Dodgers are poor bastards

24 01 2010

Most sports fans would prefer that the owner of their favorite team spend money like Mark Cuban on a weekend Vegas blitz. Me? I’ve set my expectations far lower. I just want the Dodgers owner Frank McCourt to prove that his wallet still has some signs of life.

If you haven’t heard, the Dodgers are running their team as if they had all their cash invested with Madoff. Despite leading Major League Baseball in home attendance in 2009 with 3.76 million fans, the sixth time in as many seasons during McCourt’s ownership that the Dodgers have ranked at least third, the franchise somehow doesn’t have the funds to spend like a normal big market team. Worst of all, McCourt and the rest of management refuse to acknowledge that they’re operating like a small market lot.

The fact they avoided arbitration with their best young players is optimistic. Of course, they had to do something with their season, and it’s not as if they signed Kemp, Ethier, Broxton or anyone else to a long-term deal. That’s a side story to what’s really important for this team, which is surrounding those young players with veterans who can raise the level of the Dodgers’ World Series contention. Instead, all us Dodgers fans have received is move after move demonstrating an unwillingness to spend despite management’s shallow excuses.

  • They inexcusably refused to offer arbitration to Type A free agents Orlando Hudson and Randy Wolf, neither of whom would have likely accepted the one-year deals. Offering them arbitration would have resulted in a first-round draft pick and a supplemental pick between rounds one and two for each player. Failure to do so ended up costing the Dodgers four possible high-level picks at a time when they’ve traded many of their best prospects the past two years to compensate teams for veteran players in trades — all because the Dodgers didn’t want to pick up the veterans’ salaries.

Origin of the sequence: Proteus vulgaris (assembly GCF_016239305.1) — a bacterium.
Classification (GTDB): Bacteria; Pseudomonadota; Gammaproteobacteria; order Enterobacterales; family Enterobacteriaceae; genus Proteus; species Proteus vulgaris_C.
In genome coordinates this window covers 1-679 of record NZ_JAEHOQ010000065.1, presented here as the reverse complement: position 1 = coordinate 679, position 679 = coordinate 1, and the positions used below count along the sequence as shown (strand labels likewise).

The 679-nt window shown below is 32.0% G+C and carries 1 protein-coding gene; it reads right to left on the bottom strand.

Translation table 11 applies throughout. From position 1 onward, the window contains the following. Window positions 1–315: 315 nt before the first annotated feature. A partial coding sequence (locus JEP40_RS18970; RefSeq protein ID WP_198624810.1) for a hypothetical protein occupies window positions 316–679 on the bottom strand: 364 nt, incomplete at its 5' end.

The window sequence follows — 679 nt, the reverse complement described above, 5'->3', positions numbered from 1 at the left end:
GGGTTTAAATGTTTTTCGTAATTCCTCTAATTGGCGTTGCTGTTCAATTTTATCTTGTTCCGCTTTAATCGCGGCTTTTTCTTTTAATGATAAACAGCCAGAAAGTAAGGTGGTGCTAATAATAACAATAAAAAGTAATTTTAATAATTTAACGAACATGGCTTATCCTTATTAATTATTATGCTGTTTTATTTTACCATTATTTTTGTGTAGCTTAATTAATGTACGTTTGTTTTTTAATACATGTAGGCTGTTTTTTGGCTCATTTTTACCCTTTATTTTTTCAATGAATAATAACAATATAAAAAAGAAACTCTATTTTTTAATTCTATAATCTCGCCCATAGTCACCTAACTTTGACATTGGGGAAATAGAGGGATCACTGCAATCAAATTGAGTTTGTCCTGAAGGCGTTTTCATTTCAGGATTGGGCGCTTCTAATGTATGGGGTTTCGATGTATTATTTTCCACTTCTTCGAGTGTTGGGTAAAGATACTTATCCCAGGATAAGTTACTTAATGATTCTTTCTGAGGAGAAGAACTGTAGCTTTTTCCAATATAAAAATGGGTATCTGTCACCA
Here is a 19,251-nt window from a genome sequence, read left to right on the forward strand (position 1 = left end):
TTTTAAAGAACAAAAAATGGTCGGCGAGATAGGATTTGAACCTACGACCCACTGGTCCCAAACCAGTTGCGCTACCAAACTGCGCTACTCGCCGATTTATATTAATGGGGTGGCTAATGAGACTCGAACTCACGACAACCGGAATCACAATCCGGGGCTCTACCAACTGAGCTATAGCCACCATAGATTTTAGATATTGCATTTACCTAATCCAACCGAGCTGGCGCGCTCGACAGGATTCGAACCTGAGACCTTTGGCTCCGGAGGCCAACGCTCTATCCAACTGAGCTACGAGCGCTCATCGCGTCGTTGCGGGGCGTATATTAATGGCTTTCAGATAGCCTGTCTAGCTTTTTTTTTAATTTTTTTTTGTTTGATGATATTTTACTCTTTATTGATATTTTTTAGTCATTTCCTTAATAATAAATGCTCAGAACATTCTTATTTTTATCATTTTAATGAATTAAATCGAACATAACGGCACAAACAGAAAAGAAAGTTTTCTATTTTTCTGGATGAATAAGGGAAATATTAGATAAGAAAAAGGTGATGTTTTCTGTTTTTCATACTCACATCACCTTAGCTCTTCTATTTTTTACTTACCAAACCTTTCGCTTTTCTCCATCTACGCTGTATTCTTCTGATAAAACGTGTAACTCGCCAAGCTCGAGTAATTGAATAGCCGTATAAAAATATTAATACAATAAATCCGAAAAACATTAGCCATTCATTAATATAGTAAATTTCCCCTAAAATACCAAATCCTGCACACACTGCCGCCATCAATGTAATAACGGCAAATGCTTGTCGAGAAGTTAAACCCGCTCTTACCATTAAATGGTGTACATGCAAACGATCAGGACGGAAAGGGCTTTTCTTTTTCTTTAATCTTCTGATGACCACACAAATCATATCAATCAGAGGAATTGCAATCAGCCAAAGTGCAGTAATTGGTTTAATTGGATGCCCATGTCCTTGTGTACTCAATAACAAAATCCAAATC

• Jamey Carroll — JAMEY CARROLL — signed with the Dodgers for two years at $3.85 million.
  • Vincente Padilla re-signed for one year at $5 mil.

So that’s nearly $9 million for the Dodgers’ two biggest free agent signings plus a refusal to offer roughly $15 million in combined arbitration to two players in order to secure four high-level draft picks in the likely event the arbitration was turned down.

And yet the McCourt, president Dennis Mannion and the rest of management promise Dodgers fans that their ability to spend dough hasn’t changed. Like I always say, thank goodness for Dr. Jerry Buss! L.A. fans know what I mean.




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